Parenting the Internet: Resources for Parents and Children

Article excerpt

Internet use by children and adults has grown considerably over the past few years. Parents are concerned about children viewing adult content on the World Wide Web and being approached by strangers by e-mail. (This article presents general statistical findings of Internet use by children, discusses the recent Children's Online Privacy Protection Act (COPPA) and summarizes online child safety considerations.)

Parents will find the selective bibliography of online and print resources helpful as they implement family online safety guidelines.

Internet Use by Children

Grunwald Associates, a marketing research and consulting firm, announced in June of 2000 that Internet use by children aged 2 to 17 has tripled since 1997. Twenty-five million children regularly accessed the Internet in 2000, compared with eight million in 1997. Projections indicate that by the year 2005 Internet use by children will increase by 70 percent. Grunwald's survey results suggest that Internet use by children has increased exponentially because online activities by mothers have grown from 4.5 million in 1997 to 16.4 million in 2000 (Wong, 2000).

Parent survey comments indicate children's educational needs are the primary consideration when purchasing a family computer (Wong, 2000). With this in mind, librarians have a unique opportunity to suggest appropriate reputable Internet sites and offer online safety considerations to enhance student identification and utilization of authoritative Internet educational resources.

During a February 2001 presentation titled "Parenting the Internet: Net Savvy Mothers," parents living in a suburban community in Ohio were asked how their family used Internet resources. Most regularly used e-mail, visited specific sites, made travel arrangements, performed basic searching and occasionally participated in chat rooms. Interestingly, many parents were unaware that local library catalogs and electronic databases were accessible from home. They were not familiar with online research sources such as databases, almanacs and encyclopedias.

Ohio library users are fortunate to have access to the Online Public Library Information Network (OPLIN) (http://www.oplin.lib.oh.us). In addition to electronic research databases and other thematic web resources, OPLIN users can access their local library catalog off-site by entering their library card number to authenticate use. INFOhio, (http://www.infohio.org), the information network for schools, also provides basic research databases with home and school access. These resources are available free to every school in Ohio and are particularly valuable to provide a basic level of online information resources for all schools regardless of financial resources.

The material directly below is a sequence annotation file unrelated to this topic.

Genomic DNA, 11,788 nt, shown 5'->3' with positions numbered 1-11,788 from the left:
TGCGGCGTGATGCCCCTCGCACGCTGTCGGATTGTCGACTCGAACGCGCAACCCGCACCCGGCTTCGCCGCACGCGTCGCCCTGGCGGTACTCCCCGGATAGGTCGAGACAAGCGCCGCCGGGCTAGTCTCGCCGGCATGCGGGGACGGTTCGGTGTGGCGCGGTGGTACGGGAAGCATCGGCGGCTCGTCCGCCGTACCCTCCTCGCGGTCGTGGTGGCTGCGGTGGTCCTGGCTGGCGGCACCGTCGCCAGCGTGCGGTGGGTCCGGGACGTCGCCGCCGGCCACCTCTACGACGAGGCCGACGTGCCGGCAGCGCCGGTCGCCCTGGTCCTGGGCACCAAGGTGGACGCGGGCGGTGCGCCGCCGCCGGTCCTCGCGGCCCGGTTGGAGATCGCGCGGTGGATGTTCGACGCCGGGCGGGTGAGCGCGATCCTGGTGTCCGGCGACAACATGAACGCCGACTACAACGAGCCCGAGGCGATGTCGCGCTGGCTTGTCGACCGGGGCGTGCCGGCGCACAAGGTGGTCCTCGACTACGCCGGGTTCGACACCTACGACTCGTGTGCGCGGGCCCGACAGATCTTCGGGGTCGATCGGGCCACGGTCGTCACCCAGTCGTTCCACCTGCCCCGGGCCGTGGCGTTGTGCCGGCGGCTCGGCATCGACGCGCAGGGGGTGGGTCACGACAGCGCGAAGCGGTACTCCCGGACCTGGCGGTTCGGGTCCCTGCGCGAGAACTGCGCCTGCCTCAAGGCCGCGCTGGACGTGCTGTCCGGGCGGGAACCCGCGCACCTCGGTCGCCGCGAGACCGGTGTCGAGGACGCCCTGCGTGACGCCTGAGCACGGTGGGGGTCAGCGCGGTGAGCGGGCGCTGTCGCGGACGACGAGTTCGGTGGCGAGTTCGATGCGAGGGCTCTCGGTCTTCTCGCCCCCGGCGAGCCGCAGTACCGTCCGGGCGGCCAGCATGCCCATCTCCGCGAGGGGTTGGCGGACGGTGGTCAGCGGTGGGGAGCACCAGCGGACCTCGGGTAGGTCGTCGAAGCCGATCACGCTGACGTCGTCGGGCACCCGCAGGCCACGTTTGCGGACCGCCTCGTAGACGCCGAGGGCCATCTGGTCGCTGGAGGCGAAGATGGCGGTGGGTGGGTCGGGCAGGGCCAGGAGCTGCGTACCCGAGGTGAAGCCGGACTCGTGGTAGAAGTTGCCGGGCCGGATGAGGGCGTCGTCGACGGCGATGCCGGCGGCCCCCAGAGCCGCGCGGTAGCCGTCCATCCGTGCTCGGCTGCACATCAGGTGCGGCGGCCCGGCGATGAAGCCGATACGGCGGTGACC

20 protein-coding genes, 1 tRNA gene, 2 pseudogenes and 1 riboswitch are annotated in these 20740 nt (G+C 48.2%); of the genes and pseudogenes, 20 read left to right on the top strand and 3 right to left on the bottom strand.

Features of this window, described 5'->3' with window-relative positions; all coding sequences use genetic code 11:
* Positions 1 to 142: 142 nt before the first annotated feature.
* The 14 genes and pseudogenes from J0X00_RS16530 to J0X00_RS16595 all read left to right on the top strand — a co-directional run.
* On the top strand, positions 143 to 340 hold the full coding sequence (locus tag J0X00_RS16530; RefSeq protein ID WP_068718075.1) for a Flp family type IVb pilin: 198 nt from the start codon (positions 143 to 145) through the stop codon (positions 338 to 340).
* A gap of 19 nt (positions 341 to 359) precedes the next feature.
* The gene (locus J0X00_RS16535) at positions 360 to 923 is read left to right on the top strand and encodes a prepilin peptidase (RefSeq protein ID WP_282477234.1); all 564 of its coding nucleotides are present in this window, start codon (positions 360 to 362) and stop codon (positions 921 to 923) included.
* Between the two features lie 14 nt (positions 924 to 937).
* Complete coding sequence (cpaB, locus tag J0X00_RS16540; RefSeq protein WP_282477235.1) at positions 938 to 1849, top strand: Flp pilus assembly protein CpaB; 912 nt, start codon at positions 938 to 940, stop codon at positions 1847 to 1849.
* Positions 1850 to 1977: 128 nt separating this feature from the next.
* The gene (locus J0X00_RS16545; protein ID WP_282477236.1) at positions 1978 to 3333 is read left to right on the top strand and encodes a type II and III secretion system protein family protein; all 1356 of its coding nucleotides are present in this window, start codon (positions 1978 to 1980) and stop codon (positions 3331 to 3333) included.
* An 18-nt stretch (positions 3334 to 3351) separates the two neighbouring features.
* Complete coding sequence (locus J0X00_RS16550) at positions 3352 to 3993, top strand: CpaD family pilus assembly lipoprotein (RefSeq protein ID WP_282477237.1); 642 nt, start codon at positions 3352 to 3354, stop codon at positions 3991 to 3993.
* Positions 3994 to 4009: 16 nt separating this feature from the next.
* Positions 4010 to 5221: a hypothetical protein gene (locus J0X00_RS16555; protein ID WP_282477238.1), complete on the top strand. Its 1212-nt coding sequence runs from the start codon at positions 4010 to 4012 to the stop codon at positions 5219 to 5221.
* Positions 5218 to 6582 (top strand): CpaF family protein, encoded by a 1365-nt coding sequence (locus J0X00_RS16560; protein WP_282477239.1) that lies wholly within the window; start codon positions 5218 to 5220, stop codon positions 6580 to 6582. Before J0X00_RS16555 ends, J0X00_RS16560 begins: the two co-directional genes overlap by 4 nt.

According to a Jupiter Consumer Survey in July of 2000, 61 percent of children aged 5-12 and 95 percent of teenagers aged 13-17 use e-mail. For homework and/or school research, online resources are used by 55 percent of children aged 5-12 and 68 percent of children aged 13-17 (Information Please, 2001). Since more than half of the children in both age groups are using the Internet for research, teacher-librarians have a wonderful opportunity to partner with parents to promote safe and effective information literacy skills and safe exploration of this valuable resource.

Safety on the Internet

The Children's Online Privacy Protection Act (COPPA) was signed into law on October 21, 1998, and subsequently effective on April 21, 2000. COPPA was designed to protect the online privacy of children under the age of 13. Accordingly, commercial web sites must obtain parental permission to collect, use or disclose personal information from children under age 13. Privacy policies must be posted on web sites whenever personal information is requested, and the policy must include the kind of personal information collected, its intended use and whether it will be distributed to other parties. …